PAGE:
LONDON (Reuters) - Consumer goods giant Unilever (ULVR.L) (UNc.AS) is stepping up new product launches to drive growth as it raises prices to offset commodity cost hikes and struggles with sluggish economies in Europe and North America.
The Anglo-Dutch maker of Hellmann’s mayonnaise and Knorr soups gets a third of its turnover from products launched in the last two years, and claims its pipeline for new products is full and will be rolled out irrespective of market conditions.
Bigger and faster new product launches are part of Unilever’s strategy to double group turnover in the next 10-12 years, and it hopes to raise advertising and promotional (A&P) spend in 2011 even after a big jump over the last two years.
“Innovation will step up in 2011 versus 2010. It needs to. And in 2012 versus 2011. It needs to in order for us to realize the ambition we have stated externally,” Michael Polk, Unilever’s president of global food, home and personal products told the Reuters Global Food and Agriculture Summit on Tuesday.
“In 2010, roughly 33 percent of our turnover was touched by innovation, which is a very good number by industry standards. That’s a big number. We hope to sustain that, and will sustain it, if not increase that,” he added.
Unilever’s new products are reaching 30-40 markets in quick succession such as for Dove Men ranges, Magnum Gold ice cream, Knorr Stockpot and Axe Twist deodorants. The group’s recent new products can add 50 million euros of sales in their first year and so 0.1 percent to overall group turnover.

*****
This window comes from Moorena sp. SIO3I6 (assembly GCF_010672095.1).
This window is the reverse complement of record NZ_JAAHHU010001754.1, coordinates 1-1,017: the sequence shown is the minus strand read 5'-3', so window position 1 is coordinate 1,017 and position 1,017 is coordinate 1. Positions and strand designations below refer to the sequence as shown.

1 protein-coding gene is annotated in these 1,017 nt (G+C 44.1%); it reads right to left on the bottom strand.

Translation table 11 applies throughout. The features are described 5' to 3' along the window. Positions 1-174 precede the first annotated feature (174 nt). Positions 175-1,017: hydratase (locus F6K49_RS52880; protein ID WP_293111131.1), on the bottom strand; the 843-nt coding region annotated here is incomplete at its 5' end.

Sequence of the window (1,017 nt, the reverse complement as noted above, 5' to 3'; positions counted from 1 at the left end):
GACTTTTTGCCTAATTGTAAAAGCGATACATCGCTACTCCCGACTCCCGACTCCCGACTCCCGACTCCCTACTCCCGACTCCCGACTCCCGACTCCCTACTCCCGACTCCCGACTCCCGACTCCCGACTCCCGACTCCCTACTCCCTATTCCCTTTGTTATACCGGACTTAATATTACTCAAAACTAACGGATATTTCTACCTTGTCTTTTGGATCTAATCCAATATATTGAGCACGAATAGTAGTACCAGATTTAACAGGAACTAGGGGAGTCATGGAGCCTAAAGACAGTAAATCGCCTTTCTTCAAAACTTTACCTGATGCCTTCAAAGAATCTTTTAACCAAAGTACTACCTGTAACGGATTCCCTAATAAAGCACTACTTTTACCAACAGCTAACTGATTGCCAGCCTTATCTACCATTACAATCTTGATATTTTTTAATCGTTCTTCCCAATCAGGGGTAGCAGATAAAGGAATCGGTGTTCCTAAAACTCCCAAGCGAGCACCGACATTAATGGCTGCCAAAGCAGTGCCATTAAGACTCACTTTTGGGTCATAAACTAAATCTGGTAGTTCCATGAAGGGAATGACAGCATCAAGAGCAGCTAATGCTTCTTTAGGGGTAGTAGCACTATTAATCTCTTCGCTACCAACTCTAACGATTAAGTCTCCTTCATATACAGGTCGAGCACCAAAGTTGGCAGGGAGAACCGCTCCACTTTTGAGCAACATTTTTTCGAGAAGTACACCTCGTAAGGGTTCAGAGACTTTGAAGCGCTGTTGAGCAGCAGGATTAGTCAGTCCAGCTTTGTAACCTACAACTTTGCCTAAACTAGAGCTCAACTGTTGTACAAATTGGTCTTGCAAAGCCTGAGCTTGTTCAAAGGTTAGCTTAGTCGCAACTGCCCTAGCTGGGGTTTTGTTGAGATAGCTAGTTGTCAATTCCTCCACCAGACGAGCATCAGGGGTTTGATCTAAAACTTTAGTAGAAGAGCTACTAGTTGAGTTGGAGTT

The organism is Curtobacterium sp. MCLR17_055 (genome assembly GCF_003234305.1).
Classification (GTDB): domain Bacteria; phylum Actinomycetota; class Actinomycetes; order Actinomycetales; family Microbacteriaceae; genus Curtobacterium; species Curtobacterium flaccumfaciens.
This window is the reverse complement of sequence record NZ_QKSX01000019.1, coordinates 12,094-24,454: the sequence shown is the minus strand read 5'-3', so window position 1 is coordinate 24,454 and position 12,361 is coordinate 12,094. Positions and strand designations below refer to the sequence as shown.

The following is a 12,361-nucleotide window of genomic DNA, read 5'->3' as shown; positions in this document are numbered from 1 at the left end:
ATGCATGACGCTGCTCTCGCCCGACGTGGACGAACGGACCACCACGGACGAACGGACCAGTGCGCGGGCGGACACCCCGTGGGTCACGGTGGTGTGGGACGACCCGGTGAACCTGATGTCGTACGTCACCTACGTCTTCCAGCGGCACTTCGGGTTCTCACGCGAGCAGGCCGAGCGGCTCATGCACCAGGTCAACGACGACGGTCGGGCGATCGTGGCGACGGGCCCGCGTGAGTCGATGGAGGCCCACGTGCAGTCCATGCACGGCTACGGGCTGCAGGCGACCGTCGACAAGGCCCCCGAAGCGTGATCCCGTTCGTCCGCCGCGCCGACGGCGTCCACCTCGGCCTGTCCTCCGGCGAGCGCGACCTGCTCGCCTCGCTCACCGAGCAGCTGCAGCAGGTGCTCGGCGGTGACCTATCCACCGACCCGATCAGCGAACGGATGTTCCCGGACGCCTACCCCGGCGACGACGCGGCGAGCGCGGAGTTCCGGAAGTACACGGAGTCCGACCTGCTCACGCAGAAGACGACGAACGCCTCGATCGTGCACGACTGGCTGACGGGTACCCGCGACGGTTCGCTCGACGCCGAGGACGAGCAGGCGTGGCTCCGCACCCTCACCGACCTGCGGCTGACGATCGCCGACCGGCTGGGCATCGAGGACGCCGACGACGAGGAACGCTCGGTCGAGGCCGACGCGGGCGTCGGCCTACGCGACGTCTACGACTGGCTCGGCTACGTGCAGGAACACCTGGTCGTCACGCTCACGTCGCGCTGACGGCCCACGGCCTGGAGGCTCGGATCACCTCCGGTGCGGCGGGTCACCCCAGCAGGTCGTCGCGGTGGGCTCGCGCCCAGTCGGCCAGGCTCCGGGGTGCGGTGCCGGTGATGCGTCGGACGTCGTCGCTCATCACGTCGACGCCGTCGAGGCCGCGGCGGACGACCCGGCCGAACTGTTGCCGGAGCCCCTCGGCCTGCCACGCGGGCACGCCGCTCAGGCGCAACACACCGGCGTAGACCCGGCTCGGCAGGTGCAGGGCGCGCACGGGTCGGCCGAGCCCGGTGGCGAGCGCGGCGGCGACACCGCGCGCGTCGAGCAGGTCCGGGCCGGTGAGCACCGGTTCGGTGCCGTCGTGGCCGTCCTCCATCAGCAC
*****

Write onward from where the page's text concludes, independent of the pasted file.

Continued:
The group has hiked its A&P spending by 700 million euros in the last two years, and Polk said he hoped it would increase this year to push more behind its big innovations.
Unilever is confident it can offset higher commodity costs -- such as for edible oils, tea, milk and tomatoes -- this year by its own price rises and internal cost savings and still sees operating profit margins growing from 2010’s 15 percent.
Unilever says its commodity costs will rise by 4 percent of its turnover in 2011 -- or nearly 1.8 billion euros -- which analysts calculate as a rise of 12 percent, less than the 20 percent rise seen in the commodity boom of 2008.
Analysts expect Unilever to raise its pricing by around 2 percent in 2011 after falling 1.6 percent in 2010, but the 2011 rise will not be as large as 2008’s 7.2 percent increase.
Unilever has stepped up its acquisitions with last year’s Sara Lee personal care purchase and its agreement to buy Alberto Culver, and Polk said the group was looking more similar bolt-on acquisitions and not transformational deals.
But even without acquisitions, Polk says the group could reach its aim to double the size of the 44.3-billion-euro ($61.8 billion) turnover company in the next 10-12 years.
Last month, the world’s third largest food and consumer goods group posted underlying sales growth of 4.1 percent in 2010 and said it should be able to grow at 4-6 percent despite commodity cost rises and heightened competition from larger rival such as Procter & Gamble (PG.N) and Nestle NEN.VX
Unilever saw its best sales volume growth of 5.8 percent for more than 30 years during 2010, but this was boosted by price cuts as the group benefitted from falling commodity costs in the early part of 2010, but now costs are rising fast.
Reporting by David Jones; Editing by Mark Potter and Jane Merriman